The Man Made Out of Wood

PINNOCHIO (opening of an almost-novel)

There once was a man named Gepetto who lived with his loneliness every day. Loneliness slept in the corner and sighed and kept him awake. Gepetto became older; his hair grew in white, and his teeth wore down dull, and his ankles started creaking in the morning, and his lips that were once sweet and rubbery became feathery, dry, and rude. He had always lived alone, in a woodshop where he made his money carving clock cases and inserting the works to sell them. The aloneness of the shop wore into him, until he could not face the continuing mornings of the worktable, and the coldness of his carving blades. The windows were closed when he came downstairs, and he began to leave them closed through the day.
On the worst morning, he could not proceed. He had managed to the breakfast table, to the dresser, and down the stairs, but once in the shop, he was useless. Loneliness had died in the corner, and was stinking up the whole place. In the precise location of his blankest hopelessness, Gepetto was graced by one idea.
His feet began to move, twitched with the slightest energy, suddenly. They took him to his woodpile, and his arms decided to get in on the act, dropping his withered hands around the choices, and lifting a few pieces of wood. Without permission from his broken heart, his renegade hands took delights in tool and subject, and he was fashioning an arm. A leg. Two legs. Another arm, a torso, and, cradling in one hand and slicing with another, he carved a loved face.
With hinges and screws, he put the small body together. He took out vials of paint and gave the sculpture proper shoes, proper clothes. It took him a good hour to finish the face: nostrils, curly ears, a glib mouth, and open eyes, irises blue as Gepetto’s own.
In fact, he had begun at his morning hour, and when he could look at the creation with satisfaction, it was dark night. He knew no one was watching, and so he lifted the wooden doll into his bowed arms. “If you—“ he said, since no one was listening. He touched the tan, wood-veined cheek he had sanded soft. “If you were—“ he held it closer, and the cheek matched the curve of his poor chest.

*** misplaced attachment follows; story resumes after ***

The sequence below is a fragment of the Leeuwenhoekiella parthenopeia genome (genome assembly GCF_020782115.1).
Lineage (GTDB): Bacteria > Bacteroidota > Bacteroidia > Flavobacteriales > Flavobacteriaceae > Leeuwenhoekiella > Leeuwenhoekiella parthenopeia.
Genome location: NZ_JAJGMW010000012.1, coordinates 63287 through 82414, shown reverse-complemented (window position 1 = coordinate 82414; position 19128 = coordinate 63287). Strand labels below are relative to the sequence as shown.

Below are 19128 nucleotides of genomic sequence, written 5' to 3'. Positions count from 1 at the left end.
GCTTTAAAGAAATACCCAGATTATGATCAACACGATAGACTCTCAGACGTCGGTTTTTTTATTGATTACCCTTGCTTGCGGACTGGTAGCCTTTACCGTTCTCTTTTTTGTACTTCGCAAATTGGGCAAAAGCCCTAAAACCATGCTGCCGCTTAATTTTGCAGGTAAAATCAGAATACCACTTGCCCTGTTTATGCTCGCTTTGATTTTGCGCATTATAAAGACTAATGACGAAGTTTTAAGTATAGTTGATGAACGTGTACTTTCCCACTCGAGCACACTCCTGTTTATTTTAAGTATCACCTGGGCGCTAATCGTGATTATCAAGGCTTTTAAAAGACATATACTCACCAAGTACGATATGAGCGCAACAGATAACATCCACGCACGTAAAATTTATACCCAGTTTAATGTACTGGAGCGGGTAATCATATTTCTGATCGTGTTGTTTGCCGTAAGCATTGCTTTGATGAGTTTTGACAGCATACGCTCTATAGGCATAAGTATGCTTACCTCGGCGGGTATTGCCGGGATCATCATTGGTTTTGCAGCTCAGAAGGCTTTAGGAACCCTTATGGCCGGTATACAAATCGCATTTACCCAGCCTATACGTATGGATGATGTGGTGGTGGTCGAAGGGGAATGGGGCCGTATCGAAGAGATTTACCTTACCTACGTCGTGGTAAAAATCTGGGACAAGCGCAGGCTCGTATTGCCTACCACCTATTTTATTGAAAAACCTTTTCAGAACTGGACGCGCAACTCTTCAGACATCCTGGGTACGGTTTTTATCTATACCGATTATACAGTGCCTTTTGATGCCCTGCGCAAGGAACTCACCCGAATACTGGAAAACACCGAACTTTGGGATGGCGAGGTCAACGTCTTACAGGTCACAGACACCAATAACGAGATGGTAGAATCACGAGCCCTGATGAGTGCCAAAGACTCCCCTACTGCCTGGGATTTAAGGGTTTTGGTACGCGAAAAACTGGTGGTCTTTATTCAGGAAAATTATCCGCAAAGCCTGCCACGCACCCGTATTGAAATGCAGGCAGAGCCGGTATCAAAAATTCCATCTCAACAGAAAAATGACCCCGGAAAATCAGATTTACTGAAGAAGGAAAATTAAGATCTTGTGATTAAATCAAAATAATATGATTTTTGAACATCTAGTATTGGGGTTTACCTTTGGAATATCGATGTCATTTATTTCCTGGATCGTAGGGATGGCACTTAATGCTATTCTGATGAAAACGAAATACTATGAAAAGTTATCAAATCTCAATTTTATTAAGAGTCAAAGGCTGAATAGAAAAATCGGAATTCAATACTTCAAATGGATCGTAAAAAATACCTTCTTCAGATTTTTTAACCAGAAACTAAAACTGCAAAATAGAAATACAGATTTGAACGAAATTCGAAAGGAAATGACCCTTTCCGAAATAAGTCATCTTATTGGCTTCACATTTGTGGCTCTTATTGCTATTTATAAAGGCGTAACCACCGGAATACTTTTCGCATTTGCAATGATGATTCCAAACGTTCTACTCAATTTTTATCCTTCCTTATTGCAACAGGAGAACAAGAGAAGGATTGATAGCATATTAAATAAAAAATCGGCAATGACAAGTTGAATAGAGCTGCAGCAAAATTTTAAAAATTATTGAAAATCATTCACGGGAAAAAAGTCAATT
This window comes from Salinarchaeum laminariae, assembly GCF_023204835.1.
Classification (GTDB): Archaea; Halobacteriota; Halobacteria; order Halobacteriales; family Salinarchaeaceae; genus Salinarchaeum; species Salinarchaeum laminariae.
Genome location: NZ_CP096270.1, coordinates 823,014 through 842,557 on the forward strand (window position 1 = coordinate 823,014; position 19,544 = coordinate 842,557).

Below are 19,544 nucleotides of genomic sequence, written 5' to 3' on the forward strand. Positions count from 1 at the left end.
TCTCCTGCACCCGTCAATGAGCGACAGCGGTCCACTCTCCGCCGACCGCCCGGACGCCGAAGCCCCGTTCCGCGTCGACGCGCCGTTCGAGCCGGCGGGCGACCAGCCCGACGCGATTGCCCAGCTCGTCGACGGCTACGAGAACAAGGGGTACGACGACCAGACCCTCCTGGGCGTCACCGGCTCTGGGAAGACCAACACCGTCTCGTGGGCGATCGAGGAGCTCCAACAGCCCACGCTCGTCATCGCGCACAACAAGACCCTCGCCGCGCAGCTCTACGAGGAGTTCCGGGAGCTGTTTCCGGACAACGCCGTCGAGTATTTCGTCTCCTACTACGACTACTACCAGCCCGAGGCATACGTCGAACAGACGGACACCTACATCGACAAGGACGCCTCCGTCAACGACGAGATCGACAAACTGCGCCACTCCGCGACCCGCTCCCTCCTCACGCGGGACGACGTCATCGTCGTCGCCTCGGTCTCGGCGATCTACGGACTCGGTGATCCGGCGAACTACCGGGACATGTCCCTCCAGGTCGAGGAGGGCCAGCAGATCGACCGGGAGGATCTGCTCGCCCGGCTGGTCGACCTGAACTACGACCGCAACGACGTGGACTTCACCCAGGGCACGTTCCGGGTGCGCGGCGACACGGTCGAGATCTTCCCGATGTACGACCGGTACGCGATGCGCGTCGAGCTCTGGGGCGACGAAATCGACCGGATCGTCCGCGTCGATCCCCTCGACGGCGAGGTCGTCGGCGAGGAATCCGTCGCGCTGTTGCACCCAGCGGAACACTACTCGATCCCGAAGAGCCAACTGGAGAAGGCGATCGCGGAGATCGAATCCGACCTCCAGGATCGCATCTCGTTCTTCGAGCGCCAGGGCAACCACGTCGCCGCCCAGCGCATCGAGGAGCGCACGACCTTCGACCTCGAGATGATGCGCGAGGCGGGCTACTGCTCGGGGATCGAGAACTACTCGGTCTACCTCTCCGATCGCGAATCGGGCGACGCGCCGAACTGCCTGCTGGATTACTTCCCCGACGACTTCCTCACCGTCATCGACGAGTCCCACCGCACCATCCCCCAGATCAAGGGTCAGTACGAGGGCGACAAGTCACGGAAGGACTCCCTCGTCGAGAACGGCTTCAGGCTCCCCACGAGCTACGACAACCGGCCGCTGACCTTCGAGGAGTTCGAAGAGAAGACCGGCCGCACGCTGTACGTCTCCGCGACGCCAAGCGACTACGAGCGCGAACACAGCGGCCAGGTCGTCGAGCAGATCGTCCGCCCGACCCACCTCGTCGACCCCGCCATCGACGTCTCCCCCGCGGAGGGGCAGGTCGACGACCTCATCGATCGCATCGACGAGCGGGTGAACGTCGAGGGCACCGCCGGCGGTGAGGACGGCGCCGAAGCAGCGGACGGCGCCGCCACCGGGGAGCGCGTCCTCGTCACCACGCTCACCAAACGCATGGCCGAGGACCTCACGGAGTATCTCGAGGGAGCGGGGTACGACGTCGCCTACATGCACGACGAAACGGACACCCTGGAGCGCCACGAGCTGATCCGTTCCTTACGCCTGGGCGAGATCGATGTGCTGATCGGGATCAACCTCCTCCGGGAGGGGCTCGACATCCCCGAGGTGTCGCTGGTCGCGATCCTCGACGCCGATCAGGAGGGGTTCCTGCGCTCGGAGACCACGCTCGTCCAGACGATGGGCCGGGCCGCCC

THE FIRE
I think the house was poorly designed. There were two gables in the top, Siamese twins. One set of eyes was Ellen’s bedroom, veiled in white gauze, and the other was her parents’ bathroom.
The front steps led up to a suggestion of a porch, with crude stone supports. No one ever put furniture out there, but sometimes someone sat on the steps.
The doorbell lit up, as if it had a soul, and when you pressed it, the chimes sounded lush. I rang it a few times before I left for San Diego—then I had a key of my own.
The house was built with sections of brick and siding. In the 50’s, the wooden parts were a hospital sea-green. In the ‘40s, the wood was a brown red, close to the brick. Finally, Ellen’s parents painted it white. The white of 1975 was bold in photos, but by the time I met Ellen, it had been blasted with dirty snow, autumn leaves, and clouds of pollen. It was the color of a Bedouin’s turban after a monthlong trek.
I met Ellen in the spring. Middleton has regular electrical storms in the spring, cracking the back of winter and shaking us all. The spring of 1997 was when I was finishing my undergraduate degree in the school of social work. I went to get a hamburger and read a textbook chapter, and Ellen was sitting with a friend of mine, in the table by the door. We all talked, and I didn’t read the chapter. Three weeks later, I saw her there again. I didn’t remember her name.
It was four years later, it was spring 2001, when lightning struck the house. This is how it burned: first the roof, which needed repair for a leak above the stairs. Then the attic started to get it, of course: Ellen’s unseasonable clothes, all her airy rayon and cotton sundresses, and leather sandals and t-shirts of every color, some with slogans, inside two yellow plastic bags. First the plastic had to melt, then the clothes could burn.
I think it spread to the master bedroom next because that leak in the center hall would keep the wood damp. It was also the easiest path because Ellen had spread out some sheets of aluminum and pipes, all stolen from construction sites, along the other side of the attic. Those wouldn’t burn well.
The master bedroom would go up in a rush: Ellen’s parents’ scrapbooks, her father’s collection of sheet music, and copies of the papers settling their estate, many carefully lettered in Ellen’s block writing.
The room Ellen and I slept in, that she shared with me, was on the other side. The windowsills, ceiling, and bookshelves were populated with her origami creatures, which all caught fire easily. Some dropped to the bed, and caught the blankets.
The downstairs burned, too: living room and piano, Ellen’s great-grandmother’s dining table, the pictures of vegetables framed in the kitchen, the dull-colored couch in the living room. Downstairs the trouble was the firefighters’ ammunition—everything ablaze was quickly asea.
We watched it burn, Ellen and I. Then I returned to California, this time to L.A. Ellen moved to the east coast. We didn’t see each other for a long time, though we wrote occasionally.

 

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